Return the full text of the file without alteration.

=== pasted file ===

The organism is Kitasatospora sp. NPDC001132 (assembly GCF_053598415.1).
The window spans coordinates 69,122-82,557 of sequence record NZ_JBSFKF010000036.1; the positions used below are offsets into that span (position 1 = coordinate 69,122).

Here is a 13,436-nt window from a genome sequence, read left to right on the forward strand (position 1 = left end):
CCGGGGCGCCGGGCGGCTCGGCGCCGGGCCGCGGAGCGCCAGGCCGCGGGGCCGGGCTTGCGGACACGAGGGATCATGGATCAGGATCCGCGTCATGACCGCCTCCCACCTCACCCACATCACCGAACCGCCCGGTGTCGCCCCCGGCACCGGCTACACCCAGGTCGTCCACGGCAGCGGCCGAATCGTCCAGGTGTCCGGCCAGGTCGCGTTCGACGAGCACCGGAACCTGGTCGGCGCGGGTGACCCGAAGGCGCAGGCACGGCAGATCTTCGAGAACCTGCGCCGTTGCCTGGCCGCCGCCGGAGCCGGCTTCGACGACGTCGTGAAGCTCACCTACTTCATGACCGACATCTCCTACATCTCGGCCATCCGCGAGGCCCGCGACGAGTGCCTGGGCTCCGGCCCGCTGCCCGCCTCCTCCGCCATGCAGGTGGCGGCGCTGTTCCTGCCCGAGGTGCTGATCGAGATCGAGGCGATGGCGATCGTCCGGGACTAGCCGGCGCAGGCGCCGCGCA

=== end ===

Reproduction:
The organism is Kitasatospora sp. NPDC001132 (assembly GCF_053598415.1).
The window spans coordinates 69,122-82,557 of sequence record NZ_JBSFKF010000036.1; the positions used below are offsets into that span (position 1 = coordinate 69,122).

Here is a 13,436-nt window from a genome sequence, read left to right on the forward strand (position 1 = left end):
CCGGGGCGCCGGGCGGCTCGGCGCCGGGCCGCGGAGCGCCAGGCCGCGGGGCCGGGCTTGCGGACACGAGGGATCATGGATCAGGATCCGCGTCATGACCGCCTCCCACCTCACCCACATCACCGAACCGCCCGGTGTCGCCCCCGGCACCGGCTACACCCAGGTCGTCCACGGCAGCGGCCGAATCGTCCAGGTGTCCGGCCAGGTCGCGTTCGACGAGCACCGGAACCTGGTCGGCGCGGGTGACCCGAAGGCGCAGGCACGGCAGATCTTCGAGAACCTGCGCCGTTGCCTGGCCGCCGCCGGAGCCGGCTTCGACGACGTCGTGAAGCTCACCTACTTCATGACCGACATCTCCTACATCTCGGCCATCCGCGAGGCCCGCGACGAGTGCCTGGGCTCCGGCCCGCTGCCCGCCTCCTCCGCCATGCAGGTGGCGGCGCTGTTCCTGCCCGAGGTGCTGATCGAGATCGAGGCGATGGCGATCGTCCGGGACTAGCCGGCGCAGGCGCCGCGCA